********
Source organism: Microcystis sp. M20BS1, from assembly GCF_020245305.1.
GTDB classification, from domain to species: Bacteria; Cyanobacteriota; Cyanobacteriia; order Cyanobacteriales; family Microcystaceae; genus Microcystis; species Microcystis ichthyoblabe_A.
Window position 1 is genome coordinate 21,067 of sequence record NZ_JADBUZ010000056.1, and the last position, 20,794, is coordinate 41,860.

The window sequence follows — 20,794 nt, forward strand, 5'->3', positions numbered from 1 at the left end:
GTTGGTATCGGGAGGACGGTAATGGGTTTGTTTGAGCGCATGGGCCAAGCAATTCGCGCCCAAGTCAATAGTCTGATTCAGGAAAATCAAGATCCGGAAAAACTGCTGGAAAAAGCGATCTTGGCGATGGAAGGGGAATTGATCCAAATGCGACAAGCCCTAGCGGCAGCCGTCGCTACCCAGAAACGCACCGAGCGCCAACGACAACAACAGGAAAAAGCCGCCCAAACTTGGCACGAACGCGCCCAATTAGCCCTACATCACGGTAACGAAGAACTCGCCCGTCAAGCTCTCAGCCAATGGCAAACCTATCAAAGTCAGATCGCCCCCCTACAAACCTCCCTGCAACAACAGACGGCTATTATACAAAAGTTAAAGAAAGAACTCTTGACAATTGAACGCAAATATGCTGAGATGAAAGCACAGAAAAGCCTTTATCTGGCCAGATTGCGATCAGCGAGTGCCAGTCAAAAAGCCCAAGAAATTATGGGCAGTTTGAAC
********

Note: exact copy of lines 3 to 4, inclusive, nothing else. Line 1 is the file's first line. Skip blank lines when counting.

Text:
Window position 1 is genome coordinate 21,067 of sequence record NZ_JADBUZ010000056.1, and the last position, 20,794, is coordinate 41,860.

The window sequence follows — 20,794 nt, forward strand, 5'->3', positions numbered from 1 at the left end: